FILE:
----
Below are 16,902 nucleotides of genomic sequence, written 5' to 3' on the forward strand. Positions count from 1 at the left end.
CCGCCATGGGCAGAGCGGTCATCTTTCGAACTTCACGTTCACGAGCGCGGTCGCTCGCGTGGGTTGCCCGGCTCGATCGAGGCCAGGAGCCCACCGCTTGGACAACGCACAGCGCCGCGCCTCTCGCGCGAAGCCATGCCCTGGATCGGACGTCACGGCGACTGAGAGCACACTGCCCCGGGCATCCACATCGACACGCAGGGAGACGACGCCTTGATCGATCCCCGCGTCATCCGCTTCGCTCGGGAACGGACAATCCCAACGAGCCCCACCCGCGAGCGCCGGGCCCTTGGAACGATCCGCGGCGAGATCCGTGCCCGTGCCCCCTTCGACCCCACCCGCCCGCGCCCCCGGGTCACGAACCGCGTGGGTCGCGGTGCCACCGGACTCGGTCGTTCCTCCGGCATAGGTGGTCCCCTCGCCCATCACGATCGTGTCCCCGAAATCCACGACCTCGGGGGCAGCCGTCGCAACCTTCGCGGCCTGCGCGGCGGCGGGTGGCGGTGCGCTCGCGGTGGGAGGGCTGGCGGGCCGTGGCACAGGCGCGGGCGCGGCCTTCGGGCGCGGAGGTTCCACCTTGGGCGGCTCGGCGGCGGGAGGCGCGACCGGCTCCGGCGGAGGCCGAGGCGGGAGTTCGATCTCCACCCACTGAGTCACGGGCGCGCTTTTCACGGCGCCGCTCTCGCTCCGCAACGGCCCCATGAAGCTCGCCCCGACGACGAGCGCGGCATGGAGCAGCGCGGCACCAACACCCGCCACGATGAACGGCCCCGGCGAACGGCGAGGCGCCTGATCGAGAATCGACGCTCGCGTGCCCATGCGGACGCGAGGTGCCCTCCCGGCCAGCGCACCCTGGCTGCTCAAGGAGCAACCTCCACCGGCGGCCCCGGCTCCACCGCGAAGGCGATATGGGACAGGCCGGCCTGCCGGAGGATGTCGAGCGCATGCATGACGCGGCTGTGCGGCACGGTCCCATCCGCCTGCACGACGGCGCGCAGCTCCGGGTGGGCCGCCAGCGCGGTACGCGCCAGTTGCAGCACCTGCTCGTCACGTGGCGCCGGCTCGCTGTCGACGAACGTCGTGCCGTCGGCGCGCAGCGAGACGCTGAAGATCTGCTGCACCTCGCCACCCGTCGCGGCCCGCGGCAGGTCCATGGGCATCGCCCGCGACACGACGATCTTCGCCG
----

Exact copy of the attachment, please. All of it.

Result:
Below are 16,902 nucleotides of genomic sequence, written 5' to 3' on the forward strand. Positions count from 1 at the left end.
CCGCCATGGGCAGAGCGGTCATCTTTCGAACTTCACGTTCACGAGCGCGGTCGCTCGCGTGGGTTGCCCGGCTCGATCGAGGCCAGGAGCCCACCGCTTGGACAACGCACAGCGCCGCGCCTCTCGCGCGAAGCCATGCCCTGGATCGGACGTCACGGCGACTGAGAGCACACTGCCCCGGGCATCCACATCGACACGCAGGGAGACGACGCCTTGATCGATCCCCGCGTCATCCGCTTCGCTCGGGAACGGACAATCCCAACGAGCCCCACCCGCGAGCGCCGGGCCCTTGGAACGATCCGCGGCGAGATCCGTGCCCGTGCCCCCTTCGACCCCACCCGCCCGCGCCCCCGGGTCACGAACCGCGTGGGTCGCGGTGCCACCGGACTCGGTCGTTCCTCCGGCATAGGTGGTCCCCTCGCCCATCACGATCGTGTCCCCGAAATCCACGACCTCGGGGGCAGCCGTCGCAACCTTCGCGGCCTGCGCGGCGGCGGGTGGCGGTGCGCTCGCGGTGGGAGGGCTGGCGGGCCGTGGCACAGGCGCGGGCGCGGCCTTCGGGCGCGGAGGTTCCACCTTGGGCGGCTCGGCGGCGGGAGGCGCGACCGGCTCCGGCGGAGGCCGAGGCGGGAGTTCGATCTCCACCCACTGAGTCACGGGCGCGCTTTTCACGGCGCCGCTCTCGCTCCGCAACGGCCCCATGAAGCTCGCCCCGACGACGAGCGCGGCATGGAGCAGCGCGGCACCAACACCCGCCACGATGAACGGCCCCGGCGAACGGCGAGGCGCCTGATCGAGAATCGACGCTCGCGTGCCCATGCGGACGCGAGGTGCCCTCCCGGCCAGCGCACCCTGGCTGCTCAAGGAGCAACCTCCACCGGCGGCCCCGGCTCCACCGCGAAGGCGATATGGGACAGGCCGGCCTGCCGGAGGATGTCGAGCGCATGCATGACGCGGCTGTGCGGCACGGTCCCATCCGCCTGCACGACGGCGCGCAGCTCCGGGTGGGCCGCCAGCGCGGTACGCGCCAGTTGCAGCACCTGCTCGTCACGTGGCGCCGGCTCGCTGTCGACGAACGTCGTGCCGTCGGCGCGCAGCGAGACGCTGAAGATCTGCTGCACCTCGCCACCCGTCGCGGCCCGCGGCAGGTCCATGGGCATCGCCCGCGACACGACGATCTTCGCCG